Inflation, rising interest rates and higher yields have investors looking more closely at Treasury securities. Many investors are attracted to the combination of relative safety and high yields of short-term Treasury ETFs. Other investors are buying long-term Treasury ETFs for a potential recession hedge, as yields would fall, and prices rise in a slowing economy.
While these benefits are attractive, there are still risks, such as interest rate risk and inflation risk, for investors to consider before investing.
What Is a Treasury ETF?
A Treasury ETF is a type of exchange-traded fund that seeks to track a benchmark index of U.S. Treasury securities, which are debt instruments issued by the U.S. Department of the Treasury to raise funds for government operations and various projects. Treasuries are generally considered to be among the safest and most stable fixed-income investments because they are backed by the full faith and credit of the U.S. government.
Different Types of Treasury ETFs
With many different types of Treasury ETFs to choose from, investors can use these bond funds for a range of investment objectives, including capital preservation, income generation, risk management, recession hedge or portfolio diversification.
Common types of Treasury ETFs include:
- Broad market Treasury ETFs: These ETFs provide exposure to a wide range of U.S. Treasury securities, including Treasury bills (T-bills), Treasury notes (T-notes) and Treasury bonds (T-bonds). They offer a diversified portfolio of Treasury securities with varying maturities.
- Short-term Treasury ETFs: Short-term Treasury ETFs primarily invest in short-term Treasury securities, such as T-bills, which have maturities of one year or less. Ultra-short term Treasury ETFs cover maturities of three months or less. These ETFs are suitable for investors looking for a low-risk, highly liquid and short-term investment option.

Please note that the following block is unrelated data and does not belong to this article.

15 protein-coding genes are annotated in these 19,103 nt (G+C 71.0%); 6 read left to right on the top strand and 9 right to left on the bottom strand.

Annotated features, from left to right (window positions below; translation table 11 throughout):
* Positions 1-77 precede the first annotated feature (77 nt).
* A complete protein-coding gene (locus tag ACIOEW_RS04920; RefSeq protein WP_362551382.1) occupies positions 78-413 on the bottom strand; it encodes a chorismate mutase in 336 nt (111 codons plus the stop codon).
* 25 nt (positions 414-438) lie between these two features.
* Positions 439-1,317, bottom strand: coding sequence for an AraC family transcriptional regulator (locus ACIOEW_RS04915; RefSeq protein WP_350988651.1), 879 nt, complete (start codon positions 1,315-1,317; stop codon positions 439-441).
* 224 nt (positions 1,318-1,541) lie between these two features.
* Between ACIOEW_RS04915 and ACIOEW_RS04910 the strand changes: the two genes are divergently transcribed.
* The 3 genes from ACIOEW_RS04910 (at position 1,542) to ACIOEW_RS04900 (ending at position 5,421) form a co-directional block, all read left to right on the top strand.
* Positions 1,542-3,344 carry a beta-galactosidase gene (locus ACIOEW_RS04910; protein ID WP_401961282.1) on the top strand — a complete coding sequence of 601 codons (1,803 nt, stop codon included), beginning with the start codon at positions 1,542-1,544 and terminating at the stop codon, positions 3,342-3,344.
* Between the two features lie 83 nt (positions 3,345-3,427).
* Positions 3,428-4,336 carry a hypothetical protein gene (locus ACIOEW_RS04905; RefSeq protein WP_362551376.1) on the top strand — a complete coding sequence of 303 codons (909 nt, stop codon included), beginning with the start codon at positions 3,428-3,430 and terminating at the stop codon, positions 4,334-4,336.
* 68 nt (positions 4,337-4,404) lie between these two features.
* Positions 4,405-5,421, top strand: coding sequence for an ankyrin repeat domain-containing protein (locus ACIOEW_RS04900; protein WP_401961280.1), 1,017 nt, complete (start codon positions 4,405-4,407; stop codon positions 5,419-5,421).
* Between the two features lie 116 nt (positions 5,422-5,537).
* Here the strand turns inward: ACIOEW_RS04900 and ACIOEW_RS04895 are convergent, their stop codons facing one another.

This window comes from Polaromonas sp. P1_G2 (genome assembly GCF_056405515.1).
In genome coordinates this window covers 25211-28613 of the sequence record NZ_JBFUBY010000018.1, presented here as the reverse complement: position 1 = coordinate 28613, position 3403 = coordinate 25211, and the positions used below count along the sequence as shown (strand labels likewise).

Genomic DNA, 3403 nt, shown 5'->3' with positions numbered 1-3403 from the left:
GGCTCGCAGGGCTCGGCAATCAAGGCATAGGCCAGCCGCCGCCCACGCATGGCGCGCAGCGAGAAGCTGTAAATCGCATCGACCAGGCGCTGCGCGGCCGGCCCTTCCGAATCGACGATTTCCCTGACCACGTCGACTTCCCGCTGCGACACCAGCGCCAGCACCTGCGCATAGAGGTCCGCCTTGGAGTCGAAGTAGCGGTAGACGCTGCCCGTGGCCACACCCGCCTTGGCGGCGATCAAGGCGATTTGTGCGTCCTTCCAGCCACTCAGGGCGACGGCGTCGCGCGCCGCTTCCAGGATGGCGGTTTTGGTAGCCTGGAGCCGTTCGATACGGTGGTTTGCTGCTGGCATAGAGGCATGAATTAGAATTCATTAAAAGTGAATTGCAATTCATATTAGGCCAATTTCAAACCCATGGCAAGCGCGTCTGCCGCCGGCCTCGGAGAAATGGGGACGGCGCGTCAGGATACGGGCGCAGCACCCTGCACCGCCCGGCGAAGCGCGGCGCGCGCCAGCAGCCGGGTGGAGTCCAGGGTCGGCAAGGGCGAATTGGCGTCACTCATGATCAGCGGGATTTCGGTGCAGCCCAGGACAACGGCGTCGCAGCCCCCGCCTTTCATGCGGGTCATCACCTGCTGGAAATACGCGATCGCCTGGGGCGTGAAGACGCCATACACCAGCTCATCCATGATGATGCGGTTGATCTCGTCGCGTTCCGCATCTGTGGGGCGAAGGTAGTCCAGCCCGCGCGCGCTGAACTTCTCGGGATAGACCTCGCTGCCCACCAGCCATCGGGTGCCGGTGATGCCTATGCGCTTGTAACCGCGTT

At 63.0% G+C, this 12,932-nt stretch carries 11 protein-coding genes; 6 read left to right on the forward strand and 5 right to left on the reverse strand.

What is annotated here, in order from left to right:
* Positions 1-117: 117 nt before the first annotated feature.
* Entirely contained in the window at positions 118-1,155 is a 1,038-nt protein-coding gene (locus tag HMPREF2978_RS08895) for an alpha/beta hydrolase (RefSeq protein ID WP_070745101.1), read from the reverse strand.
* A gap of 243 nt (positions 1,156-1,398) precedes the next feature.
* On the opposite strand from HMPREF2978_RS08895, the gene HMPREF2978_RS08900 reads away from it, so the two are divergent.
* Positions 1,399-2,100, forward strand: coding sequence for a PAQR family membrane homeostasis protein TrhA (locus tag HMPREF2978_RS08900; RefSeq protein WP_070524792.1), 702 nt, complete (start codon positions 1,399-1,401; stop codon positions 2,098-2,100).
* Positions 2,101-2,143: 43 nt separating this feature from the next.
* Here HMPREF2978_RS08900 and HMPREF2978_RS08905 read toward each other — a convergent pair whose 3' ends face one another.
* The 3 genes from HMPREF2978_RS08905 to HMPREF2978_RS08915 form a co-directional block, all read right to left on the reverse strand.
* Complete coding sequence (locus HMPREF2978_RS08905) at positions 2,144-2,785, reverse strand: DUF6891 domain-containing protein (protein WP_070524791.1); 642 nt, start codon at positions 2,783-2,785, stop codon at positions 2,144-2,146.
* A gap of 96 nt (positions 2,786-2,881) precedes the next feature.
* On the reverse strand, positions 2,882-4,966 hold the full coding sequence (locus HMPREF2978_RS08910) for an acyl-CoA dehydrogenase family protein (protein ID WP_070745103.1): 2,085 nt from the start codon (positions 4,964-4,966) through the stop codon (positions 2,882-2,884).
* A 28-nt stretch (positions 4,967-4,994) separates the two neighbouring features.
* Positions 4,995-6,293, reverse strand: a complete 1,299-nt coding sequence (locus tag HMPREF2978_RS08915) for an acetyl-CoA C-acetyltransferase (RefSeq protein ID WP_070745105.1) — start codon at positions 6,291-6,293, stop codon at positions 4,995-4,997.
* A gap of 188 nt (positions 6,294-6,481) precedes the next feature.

- Intermediate-term Treasury ETFs: Intermediate-term Treasury ETFs focus on intermediate-term Treasury securities, such as T-notes, which have maturities ranging from two to 10 years. These ETFs can provide a balance between risk and return for investors with a moderate investment horizon.
- Long-term Treasury ETFs: Long-term Treasury ETFs concentrate on long-term Treasury securities, such as T-bonds, which have maturities typically exceeding 10 years. They are suitable for investors seeking exposure to the longer end of the yield curve and are willing to accept longer-duration risk.
- Inflation-protected Treasury ETFs: These ETFs primarily invest in Treasury Inflation-Protected Securities, or TIPS, which are designed to protect investors from inflation. TIPS offer a fixed interest rate plus an inflation-adjusted component linked to changes in the Consumer Price Index. Inflation-protected Treasury ETFs are designed to provide a hedge against rising inflation.
- Zero-coupon Treasury ETFs: Zero-coupon Treasury ETFs invest in zero-coupon Treasury bonds, which don’t pay periodic interest. Instead, they are sold at a discount to face value and pay the face value at maturity. These ETFs are useful for investors seeking specific target maturity dates.
- Treasury floating rate ETFs: These ETFs invest in floating-rate notes issued by the U.S. Treasury. The interest rate on these notes adjusts periodically based on changes in short-term interest rates, such as the Treasury’s weekly auctions of 13-week T-bills.
- Treasury bond strips ETFs: Treasury bond strips, or “STRIPS” (Separate Trading of Registered Interest and Principal of Securities), represent the separate interest and principal components of Treasury bonds that have been “stripped” from the original bond. These ETFs offer investors exposure to Treasury STRIPS.
- Target maturity Treasury ETFs: Target maturity Treasury ETFs allow investors to target specific maturities by holding a portfolio of Treasury bonds that all mature in the same year. They provide a way to align investments with specific future financial goals and can enable investors to implement a bond laddering strategy.